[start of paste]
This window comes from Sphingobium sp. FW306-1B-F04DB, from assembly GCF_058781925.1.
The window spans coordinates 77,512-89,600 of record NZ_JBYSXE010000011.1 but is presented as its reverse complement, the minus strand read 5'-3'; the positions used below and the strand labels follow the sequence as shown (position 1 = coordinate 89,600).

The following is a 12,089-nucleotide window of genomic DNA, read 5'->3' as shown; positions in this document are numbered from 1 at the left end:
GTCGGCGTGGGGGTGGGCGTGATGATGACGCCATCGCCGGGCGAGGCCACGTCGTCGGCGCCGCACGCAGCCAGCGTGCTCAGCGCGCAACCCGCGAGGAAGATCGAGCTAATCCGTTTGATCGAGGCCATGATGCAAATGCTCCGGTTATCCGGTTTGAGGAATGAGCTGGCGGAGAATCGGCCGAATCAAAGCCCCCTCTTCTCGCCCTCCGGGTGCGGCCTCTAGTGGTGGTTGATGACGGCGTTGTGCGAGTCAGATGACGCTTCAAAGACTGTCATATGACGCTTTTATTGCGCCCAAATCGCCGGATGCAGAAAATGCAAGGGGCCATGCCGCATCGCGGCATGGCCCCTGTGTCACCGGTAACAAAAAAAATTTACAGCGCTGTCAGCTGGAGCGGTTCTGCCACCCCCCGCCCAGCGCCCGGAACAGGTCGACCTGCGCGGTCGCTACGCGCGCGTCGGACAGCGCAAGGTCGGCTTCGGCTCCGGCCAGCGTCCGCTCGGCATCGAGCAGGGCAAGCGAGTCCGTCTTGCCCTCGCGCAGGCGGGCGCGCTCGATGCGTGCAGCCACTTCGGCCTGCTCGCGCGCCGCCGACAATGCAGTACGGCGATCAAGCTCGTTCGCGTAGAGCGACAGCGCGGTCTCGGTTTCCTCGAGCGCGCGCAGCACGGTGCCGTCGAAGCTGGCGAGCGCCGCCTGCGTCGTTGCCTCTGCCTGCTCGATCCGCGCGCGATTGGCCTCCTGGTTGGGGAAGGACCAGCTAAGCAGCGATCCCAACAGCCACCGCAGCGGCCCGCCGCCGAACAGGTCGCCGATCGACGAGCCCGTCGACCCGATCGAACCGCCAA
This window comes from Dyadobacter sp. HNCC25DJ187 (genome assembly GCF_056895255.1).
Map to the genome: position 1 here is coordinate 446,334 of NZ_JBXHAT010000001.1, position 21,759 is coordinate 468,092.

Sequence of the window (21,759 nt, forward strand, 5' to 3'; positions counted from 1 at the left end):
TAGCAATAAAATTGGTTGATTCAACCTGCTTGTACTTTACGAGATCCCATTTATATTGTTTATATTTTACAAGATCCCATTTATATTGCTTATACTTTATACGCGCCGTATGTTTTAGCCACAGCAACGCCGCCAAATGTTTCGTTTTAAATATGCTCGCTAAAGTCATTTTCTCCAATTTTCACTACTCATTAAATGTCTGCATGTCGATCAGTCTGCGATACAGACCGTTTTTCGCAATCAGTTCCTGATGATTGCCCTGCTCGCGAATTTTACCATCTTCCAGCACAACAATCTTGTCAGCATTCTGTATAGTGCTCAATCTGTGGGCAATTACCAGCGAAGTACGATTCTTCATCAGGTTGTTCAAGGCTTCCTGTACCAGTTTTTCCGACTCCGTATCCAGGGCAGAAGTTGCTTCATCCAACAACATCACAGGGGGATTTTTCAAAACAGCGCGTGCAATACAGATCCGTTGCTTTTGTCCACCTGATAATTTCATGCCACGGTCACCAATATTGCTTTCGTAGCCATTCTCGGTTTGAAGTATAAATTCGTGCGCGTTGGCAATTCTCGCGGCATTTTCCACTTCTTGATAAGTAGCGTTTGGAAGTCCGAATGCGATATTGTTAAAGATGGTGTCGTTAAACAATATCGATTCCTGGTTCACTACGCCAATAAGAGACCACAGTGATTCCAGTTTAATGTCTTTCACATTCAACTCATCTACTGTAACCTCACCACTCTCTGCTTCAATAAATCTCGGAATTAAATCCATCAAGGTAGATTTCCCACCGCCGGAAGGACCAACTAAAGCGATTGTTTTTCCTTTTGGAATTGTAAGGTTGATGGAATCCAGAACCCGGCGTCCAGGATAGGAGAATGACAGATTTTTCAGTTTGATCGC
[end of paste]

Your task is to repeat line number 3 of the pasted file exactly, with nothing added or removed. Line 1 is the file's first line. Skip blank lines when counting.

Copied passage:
The following is a 12,089-nucleotide window of genomic DNA, read 5'->3' as shown; positions in this document are numbered from 1 at the left end: